Many football teams and fans around the country claim to rely on a figurative “12th man” to help the team to victory by being so loud and boisterous that the team gains an advantage.
The Morgan football team literally used a 12th man against Hand in 1975 on a play that would eventually end the Thanksgiving rivalry and go down as a legendary football moment along the shoreline of Connecticut.
Set to face its rival, the Hand football team closely studied Morgan’s game film and was ready to expose a weakness: kickoff coverage.
Hand practiced kickoffs more that week than it ever had, figuring out ways to gain an advantage for a game so big it had to be moved from Thursday to Saturday so it could be played at Palmer Field in Middletown.
When it came time for the opening kickoff of the season finale, Hand’s John Snyder caught the kick and the blocks fell into place as he started his return. Hand was poised for an early lead with nothing but the end zone in sight.
“All week long we worked on kickoff returns,” then-Hand coach Larry Ciotti said, remembering Snyder running untouched as he split the Morgan return team. “We spent more time on it than we ever had.”
Snyder never reached the end zone. He was stopped near the 20-yard line by Morgan’s Mike Spotts, who came flying in to tackle Snyder. In the moment, it was just another play. But it would be the downfall of the rivalry, which was only played one more time as the traditional end-of-season game.
No one noticed. No flags were thrown. Morgan went on to win the game, 28-6, and the Shoreline League title.
When Ciotti looked at the film the next day, he noticed Spotts wasn’t supposed to be on the field. The safety and wide receiver wasn’t part of the kickoff coverage team, but ran on the field from the sideline as a 12th man after the play started.
Spotts said he did a second time in the game, though someone else made the tackle. Officials did not notice his attempt the second time either.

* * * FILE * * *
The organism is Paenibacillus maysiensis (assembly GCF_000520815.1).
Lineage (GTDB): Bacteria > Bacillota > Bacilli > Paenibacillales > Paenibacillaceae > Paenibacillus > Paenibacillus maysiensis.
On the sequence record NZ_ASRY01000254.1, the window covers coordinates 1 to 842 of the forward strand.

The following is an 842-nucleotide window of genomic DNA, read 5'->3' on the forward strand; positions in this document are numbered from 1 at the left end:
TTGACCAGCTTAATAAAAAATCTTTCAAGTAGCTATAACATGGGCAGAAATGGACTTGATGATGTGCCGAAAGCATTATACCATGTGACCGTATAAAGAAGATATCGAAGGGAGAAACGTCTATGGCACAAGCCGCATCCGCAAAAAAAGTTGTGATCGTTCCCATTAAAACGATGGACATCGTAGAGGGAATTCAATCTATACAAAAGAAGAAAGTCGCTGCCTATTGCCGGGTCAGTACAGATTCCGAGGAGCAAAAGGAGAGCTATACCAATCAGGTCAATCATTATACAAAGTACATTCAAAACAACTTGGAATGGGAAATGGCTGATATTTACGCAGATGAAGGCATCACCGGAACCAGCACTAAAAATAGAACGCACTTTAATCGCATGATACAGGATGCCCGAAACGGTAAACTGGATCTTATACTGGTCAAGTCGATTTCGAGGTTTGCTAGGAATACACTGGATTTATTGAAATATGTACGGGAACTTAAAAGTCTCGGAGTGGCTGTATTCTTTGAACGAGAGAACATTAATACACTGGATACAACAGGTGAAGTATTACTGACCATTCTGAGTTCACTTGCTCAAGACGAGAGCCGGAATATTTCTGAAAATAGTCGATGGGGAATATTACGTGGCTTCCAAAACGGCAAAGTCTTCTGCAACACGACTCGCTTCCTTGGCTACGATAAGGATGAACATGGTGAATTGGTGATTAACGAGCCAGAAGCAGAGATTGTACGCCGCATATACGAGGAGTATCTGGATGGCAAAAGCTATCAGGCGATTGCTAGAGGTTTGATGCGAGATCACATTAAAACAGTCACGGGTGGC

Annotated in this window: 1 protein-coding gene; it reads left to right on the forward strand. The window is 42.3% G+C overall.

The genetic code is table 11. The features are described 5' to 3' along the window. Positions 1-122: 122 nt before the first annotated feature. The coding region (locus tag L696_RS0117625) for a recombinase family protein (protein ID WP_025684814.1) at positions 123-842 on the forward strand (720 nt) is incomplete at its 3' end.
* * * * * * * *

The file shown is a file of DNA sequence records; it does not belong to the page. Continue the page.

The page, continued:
“No one told me (to run on),” Spotts said. “I was just excited. I was pumped up. I didn’t want them to score.
“In my own mind I was just preventing a touchdown.”
The play wouldn’t go without being addressed, however.
Four days after the game, when the 12th man play was brought to light, Ciotti claimed the play changed the complexion of the game and demanded Morgan declare the game a no contest, according to an Associated Press report.
“It was emotional at the time,” Ciotti said. “I was like 30 (years old). So you have some emotion then.”
Then-Morgan coach Bob Brigockas, who died in 2010 countered: “At this point I don’t see how you can change anything. If they (Hand) want eight points they can have eight points.”
Thirteen days after the game, principals in the Shoreline League voted 6-2 to strip Morgan of the Shoreline League title but not the win, according to the Associated Press.
The statement from the league at the time said their decision was based on “belief in honesty and good sportsmanship as principles vital to the integrity of Shoreline athletics.”
Spotts contends it was something he did on his own.
“It’s something I had in the back of my mind for a while,” said Spotts, who is now an assistant coach with the Old Saybrook/Westbrook football team. “I would line up on the end of the bench in that area and I knew it could be done without the refs seeing, because they have enough to worry about.”
The short-lived Thanksgiving rivalry, which began in 1971, ended the following year. Hand had won the first three meetings. Morgan won the final two.
“It was a hard-fought rivalry. The crowds had 3,000 to 6,000 people in the stands. A lot of people on the sidelines,” Ciotti said. “I always remember how exciting that was every Thanksgiving.”
Neighboring Guilford had expressed interest in playing Hand on Thanksgiving and the Madison school took them up on the offer, starting in 1977. They remain Thanksgiving week rivals today, though the series has been dominated by Hand.
“I would have loved to keep (the Morgan) rivalry,” Ciotti said. “Back then it was much more competitive.”
As for Spotts, he looks back on the play with humor and some regret.
“I know it didn’t change the outcome of the game, it just changed the score,” he said. “We dominated the rest of the game.
“I am just sorry it tainted the game.”
Spotts is still stopped regularly by people who want to talk about it.
“Poor Mike, he is such a great kid,” Ciotti said. “It wasn’t something he did. He was coached into it. It was a play they did back in the day.”
Whenever Spotts runs into former teammates or classmates nowadays, he says they always say the same thing:
“Here comes the 12th guy.”